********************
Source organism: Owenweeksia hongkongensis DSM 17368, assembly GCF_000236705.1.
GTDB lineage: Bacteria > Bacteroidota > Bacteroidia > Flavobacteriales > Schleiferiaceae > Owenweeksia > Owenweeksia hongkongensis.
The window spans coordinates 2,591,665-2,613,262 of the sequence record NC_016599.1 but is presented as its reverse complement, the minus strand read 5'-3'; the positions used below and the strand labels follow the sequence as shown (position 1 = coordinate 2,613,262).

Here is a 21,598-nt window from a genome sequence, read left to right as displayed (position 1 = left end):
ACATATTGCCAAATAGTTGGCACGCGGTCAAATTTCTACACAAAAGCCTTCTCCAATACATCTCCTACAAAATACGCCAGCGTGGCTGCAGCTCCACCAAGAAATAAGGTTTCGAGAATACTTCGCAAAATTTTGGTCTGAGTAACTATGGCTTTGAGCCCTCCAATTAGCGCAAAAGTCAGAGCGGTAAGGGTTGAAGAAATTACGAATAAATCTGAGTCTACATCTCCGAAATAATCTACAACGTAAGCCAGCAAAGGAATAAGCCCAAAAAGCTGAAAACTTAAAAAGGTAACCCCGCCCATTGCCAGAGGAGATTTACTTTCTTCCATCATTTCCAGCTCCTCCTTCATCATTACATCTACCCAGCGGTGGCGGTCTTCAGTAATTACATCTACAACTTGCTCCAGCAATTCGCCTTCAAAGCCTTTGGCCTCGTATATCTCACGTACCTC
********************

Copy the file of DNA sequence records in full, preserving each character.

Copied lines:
Source organism: Owenweeksia hongkongensis DSM 17368, assembly GCF_000236705.1.
GTDB lineage: Bacteria > Bacteroidota > Bacteroidia > Flavobacteriales > Schleiferiaceae > Owenweeksia > Owenweeksia hongkongensis.
The window spans coordinates 2,591,665-2,613,262 of the sequence record NC_016599.1 but is presented as its reverse complement, the minus strand read 5'-3'; the positions used below and the strand labels follow the sequence as shown (position 1 = coordinate 2,613,262).

Here is a 21,598-nt window from a genome sequence, read left to right as displayed (position 1 = left end):
ACATATTGCCAAATAGTTGGCACGCGGTCAAATTTCTACACAAAAGCCTTCTCCAATACATCTCCTACAAAATACGCCAGCGTGGCTGCAGCTCCACCAAGAAATAAGGTTTCGAGAATACTTCGCAAAATTTTGGTCTGAGTAACTATGGCTTTGAGCCCTCCAATTAGCGCAAAAGTCAGAGCGGTAAGGGTTGAAGAAATTACGAATAAATCTGAGTCTACATCTCCGAAATAATCTACAACGTAAGCCAGCAAAGGAATAAGCCCAAAAAGCTGAAAACTTAAAAAGGTAACCCCGCCCATTGCCAGAGGAGATTTACTTTCTTCCATCATTTCCAGCTCCTCCTTCATCATTACATCTACCCAGCGGTGGCGGTCTTCAGTAATTACATCTACAACTTGCTCCAGCAATTCGCCTTCAAAGCCTTTGGCCTCGTATATCTCACGTACCTC